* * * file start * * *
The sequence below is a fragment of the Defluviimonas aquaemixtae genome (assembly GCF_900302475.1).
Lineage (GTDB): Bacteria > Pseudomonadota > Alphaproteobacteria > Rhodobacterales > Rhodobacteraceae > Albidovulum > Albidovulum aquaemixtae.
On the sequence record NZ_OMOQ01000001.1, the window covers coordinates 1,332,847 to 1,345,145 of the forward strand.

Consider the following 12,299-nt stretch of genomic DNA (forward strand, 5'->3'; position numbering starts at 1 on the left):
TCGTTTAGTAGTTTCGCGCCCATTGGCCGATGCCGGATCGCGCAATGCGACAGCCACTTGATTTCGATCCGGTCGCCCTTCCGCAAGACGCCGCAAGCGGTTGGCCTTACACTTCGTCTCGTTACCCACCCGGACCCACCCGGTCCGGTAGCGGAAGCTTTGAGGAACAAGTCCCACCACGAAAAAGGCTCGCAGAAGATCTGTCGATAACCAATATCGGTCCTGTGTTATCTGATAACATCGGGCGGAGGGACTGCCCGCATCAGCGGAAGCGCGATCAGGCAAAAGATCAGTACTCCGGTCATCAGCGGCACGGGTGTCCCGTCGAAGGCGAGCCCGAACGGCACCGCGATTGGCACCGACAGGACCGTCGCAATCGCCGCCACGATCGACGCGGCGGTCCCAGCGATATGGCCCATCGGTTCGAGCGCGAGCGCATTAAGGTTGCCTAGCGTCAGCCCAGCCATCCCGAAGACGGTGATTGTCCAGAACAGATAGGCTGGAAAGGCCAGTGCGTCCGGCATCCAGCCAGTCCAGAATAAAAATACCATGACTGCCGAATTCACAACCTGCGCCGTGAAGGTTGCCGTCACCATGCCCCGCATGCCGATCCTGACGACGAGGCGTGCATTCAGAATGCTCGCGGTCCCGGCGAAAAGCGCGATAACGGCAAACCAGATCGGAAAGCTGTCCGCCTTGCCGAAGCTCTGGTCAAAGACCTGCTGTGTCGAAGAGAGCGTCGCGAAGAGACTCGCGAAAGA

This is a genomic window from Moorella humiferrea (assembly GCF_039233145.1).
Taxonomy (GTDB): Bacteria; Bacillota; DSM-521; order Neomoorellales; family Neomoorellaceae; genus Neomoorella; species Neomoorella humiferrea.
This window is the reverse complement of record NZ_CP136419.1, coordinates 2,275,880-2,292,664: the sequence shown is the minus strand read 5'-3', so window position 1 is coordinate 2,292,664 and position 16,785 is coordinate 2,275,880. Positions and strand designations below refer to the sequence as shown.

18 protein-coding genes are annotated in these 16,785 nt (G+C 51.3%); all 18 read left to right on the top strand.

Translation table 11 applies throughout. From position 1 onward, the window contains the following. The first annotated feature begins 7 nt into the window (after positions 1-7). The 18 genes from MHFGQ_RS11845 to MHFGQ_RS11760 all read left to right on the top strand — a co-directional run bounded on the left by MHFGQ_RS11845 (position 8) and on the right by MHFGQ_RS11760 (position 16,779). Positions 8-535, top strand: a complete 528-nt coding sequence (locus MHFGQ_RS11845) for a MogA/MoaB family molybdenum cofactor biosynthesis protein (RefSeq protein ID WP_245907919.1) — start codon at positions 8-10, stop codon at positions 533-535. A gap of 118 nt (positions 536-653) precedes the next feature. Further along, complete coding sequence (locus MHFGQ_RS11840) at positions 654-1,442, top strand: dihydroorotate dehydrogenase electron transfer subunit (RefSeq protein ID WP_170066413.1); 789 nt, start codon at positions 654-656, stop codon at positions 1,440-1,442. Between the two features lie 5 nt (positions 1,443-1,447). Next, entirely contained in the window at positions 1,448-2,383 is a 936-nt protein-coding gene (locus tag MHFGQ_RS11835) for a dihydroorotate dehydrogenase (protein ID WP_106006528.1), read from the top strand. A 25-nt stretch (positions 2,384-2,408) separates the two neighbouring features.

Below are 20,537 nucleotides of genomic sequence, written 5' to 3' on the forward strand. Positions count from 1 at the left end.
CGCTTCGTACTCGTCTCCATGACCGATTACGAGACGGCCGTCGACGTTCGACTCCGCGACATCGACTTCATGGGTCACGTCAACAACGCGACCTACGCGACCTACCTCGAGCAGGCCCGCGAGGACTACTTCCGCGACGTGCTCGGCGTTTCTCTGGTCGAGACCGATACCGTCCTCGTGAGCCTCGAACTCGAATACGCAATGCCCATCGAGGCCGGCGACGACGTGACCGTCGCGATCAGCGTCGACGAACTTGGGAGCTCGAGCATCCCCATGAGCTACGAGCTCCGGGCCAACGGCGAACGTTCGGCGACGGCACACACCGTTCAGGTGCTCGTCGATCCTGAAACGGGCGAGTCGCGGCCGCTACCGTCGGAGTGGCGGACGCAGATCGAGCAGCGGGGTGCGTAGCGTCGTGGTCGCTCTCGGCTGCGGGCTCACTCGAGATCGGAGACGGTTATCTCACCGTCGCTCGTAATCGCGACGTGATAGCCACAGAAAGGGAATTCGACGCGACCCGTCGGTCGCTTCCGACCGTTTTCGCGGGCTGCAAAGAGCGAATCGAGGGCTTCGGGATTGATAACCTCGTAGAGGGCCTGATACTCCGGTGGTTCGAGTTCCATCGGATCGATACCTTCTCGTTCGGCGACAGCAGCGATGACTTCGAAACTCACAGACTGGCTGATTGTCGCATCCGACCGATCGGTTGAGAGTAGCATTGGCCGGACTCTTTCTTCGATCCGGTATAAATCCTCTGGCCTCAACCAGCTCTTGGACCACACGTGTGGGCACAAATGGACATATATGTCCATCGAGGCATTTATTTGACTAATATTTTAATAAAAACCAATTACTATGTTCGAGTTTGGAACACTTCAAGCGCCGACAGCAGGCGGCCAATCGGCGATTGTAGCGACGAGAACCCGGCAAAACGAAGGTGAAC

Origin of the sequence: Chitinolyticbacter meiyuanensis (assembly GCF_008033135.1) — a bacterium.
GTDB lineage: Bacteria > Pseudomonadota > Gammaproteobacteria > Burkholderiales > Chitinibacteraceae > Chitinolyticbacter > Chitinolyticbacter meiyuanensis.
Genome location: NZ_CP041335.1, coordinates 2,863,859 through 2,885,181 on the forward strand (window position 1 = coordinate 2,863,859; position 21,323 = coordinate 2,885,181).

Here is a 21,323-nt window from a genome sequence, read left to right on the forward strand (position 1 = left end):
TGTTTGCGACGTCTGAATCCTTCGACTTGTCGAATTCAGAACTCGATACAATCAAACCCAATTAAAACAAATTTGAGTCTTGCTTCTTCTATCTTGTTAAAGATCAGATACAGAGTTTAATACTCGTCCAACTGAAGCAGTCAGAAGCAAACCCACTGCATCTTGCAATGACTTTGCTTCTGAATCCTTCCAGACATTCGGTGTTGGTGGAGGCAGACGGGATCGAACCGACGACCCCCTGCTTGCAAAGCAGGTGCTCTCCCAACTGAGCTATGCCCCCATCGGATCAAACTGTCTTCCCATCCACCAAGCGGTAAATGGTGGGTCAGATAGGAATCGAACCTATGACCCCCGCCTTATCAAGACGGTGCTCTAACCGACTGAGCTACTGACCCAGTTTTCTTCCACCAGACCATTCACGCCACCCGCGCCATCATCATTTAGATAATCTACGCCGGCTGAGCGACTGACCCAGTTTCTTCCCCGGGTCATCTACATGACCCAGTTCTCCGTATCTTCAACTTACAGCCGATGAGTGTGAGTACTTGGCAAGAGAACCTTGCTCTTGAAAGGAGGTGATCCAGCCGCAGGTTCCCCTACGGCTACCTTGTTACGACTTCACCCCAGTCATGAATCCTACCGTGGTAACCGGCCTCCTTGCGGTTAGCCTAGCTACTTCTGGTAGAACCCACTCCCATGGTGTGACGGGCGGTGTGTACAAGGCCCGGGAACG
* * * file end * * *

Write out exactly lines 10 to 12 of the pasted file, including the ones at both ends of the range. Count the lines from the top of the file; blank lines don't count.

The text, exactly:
Translation table 11 applies throughout. From position 1 onward, the window contains the following. The first annotated feature begins 7 nt into the window (after positions 1-7). The 18 genes from MHFGQ_RS11845 to MHFGQ_RS11760 all read left to right on the top strand — a co-directional run bounded on the left by MHFGQ_RS11845 (position 8) and on the right by MHFGQ_RS11760 (position 16,779). Positions 8-535, top strand: a complete 528-nt coding sequence (locus MHFGQ_RS11845) for a MogA/MoaB family molybdenum cofactor biosynthesis protein (RefSeq protein ID WP_245907919.1) — start codon at positions 8-10, stop codon at positions 533-535. A gap of 118 nt (positions 536-653) precedes the next feature. Further along, complete coding sequence (locus MHFGQ_RS11840) at positions 654-1,442, top strand: dihydroorotate dehydrogenase electron transfer subunit (RefSeq protein ID WP_170066413.1); 789 nt, start codon at positions 654-656, stop codon at positions 1,440-1,442. Between the two features lie 5 nt (positions 1,443-1,447). Next, entirely contained in the window at positions 1,448-2,383 is a 936-nt protein-coding gene (locus tag MHFGQ_RS11835) for a dihydroorotate dehydrogenase (protein ID WP_106006528.1), read from the top strand. A 25-nt stretch (positions 2,384-2,408) separates the two neighbouring features.

Below are 20,537 nucleotides of genomic sequence, written 5' to 3' on the forward strand. Positions count from 1 at the left end.
CGCTTCGTACTCGTCTCCATGACCGATTACGAGACGGCCGTCGACGTTCGACTCCGCGACATCGACTTCATGGGTCACGTCAACAACGCGACCTACGCGACCTACCTCGAGCAGGCCCGCGAGGACTACTTCCGCGACGTGCTCGGCGTTTCTCTGGTCGAGACCGATACCGTCCTCGTGAGCCTCGAACTCGAATACGCAATGCCCATCGAGGCCGGCGACGACGTGACCGTCGCGATCAGCGTCGACGAACTTGGGAGCTCGAGCATCCCCATGAGCTACGAGCTCCGGGCCAACGGCGAACGTTCGGCGACGGCACACACCGTTCAGGTGCTCGTCGATCCTGAAACGGGCGAGTCGCGGCCGCTACCGTCGGAGTGGCGGACGCAGATCGAGCAGCGGGGTGCGTAGCGTCGTGGTCGCTCTCGGCTGCGGGCTCACTCGAGATCGGAGACGGTTATCTCACCGTCGCTCGTAATCGCGACGTGATAGCCACAGAAAGGGAATTCGACGCGACCCGTCGGTCGCTTCCGACCGTTTTCGCGGGCTGCAAAGAGCGAATCGAGGGCTTCGGGATTGATAACCTCGTAGAGGGCCTGATACTCCGGTGGTTCGAGTTCCATCGGATCGATACCTTCTCGTTCGGCGACAGCAGCGATGACTTCGAAACTCACAGACTGGCTGATTGTCGCATCCGACCGATCGGTTGAGAGTAGCATTGGCCGGACTCTTTCTTCGATCCGGTATAAATCCTCTGGCCTCAACCAGCTCTTGGACCACACGTGTGGGCACAAATGGACATATATGTCCATCGAGGCATTTATTTGACTAATATTTTAATAAAAACCAATTACTATGTTCGAGTTTGGAACACTTCAAGCGCCGACAGCAGGCGGCCAATCGGCGATTGTAGCGACGAGAACCCGGCAAAACGAAGGTGAAC